On both sides of the axis are new buildings of recent years. To the left of the axis are the Buddhist Institute of South Fujian, Abbot's Building, Meditation Hall and the dormitory of the monks. To the right are the Buddhist Prayer Hall, Haihui Hall and Puzhao Hall.

 

The last two buildings are where the famous vegetarian food of Nanputuo Temple is served. Not only does the food offer a uniquely light and fresh taste, but the names of the dishes treat one to poetic associations, like "Half Moon in the River," "Silk Rain and Lonely Cloud" and "Pearl of the South Sea."

 

The buildings of Nanputuo are spread over a mountainside of complicated topography, and are different in forms to suit various functions. However, all the buildings are marked with multi-layered roofs decorated with yellow glazed tiles and carvings of animals, which are in accordance with traditional South Fujian architecture.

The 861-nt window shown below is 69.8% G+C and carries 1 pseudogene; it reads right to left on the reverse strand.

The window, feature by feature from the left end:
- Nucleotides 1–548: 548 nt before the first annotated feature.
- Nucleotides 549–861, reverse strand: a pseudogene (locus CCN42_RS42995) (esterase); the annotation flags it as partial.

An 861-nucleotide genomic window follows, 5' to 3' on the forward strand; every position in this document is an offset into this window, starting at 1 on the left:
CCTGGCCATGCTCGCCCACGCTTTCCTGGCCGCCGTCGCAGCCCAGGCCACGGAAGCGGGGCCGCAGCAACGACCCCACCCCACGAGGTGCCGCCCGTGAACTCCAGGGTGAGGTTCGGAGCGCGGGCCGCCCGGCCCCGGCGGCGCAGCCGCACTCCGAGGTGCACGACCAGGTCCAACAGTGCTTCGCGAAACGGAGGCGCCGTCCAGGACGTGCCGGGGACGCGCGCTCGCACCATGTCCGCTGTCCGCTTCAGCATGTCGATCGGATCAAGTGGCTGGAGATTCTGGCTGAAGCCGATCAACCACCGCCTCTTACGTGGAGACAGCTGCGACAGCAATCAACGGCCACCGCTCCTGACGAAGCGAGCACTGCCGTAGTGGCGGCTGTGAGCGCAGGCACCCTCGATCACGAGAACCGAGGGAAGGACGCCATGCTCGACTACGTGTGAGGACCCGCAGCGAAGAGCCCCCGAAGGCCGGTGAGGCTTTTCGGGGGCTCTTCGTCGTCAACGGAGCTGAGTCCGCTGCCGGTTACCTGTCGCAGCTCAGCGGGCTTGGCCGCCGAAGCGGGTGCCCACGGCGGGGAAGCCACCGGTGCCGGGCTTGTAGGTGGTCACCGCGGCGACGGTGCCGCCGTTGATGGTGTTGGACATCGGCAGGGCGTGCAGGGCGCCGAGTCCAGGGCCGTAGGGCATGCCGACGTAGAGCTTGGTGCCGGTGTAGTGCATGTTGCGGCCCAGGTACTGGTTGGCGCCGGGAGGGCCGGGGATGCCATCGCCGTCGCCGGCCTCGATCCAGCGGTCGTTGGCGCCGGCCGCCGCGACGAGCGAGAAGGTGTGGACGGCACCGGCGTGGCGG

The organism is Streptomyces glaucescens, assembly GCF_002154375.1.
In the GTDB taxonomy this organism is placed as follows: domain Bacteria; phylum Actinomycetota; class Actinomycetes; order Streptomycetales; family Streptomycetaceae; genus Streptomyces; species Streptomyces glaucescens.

In addition, local granite is largely used in columns, beams, arcs, rails and pathways among other things. Together these buildings create a generally solemn and magnificent atmosphere.

 

The area above the Buddhist Scriptures Garret is made up of mainly commemorative places, which reflect the history of Nanputuo. For example, the Pagoda of Monk Zhuan Feng was built in memory of a monk who reformed the temple's original hereditary sectarian system of abbot selection in 1924. From that time on, Nanputuo adopted a democratic election system for the position.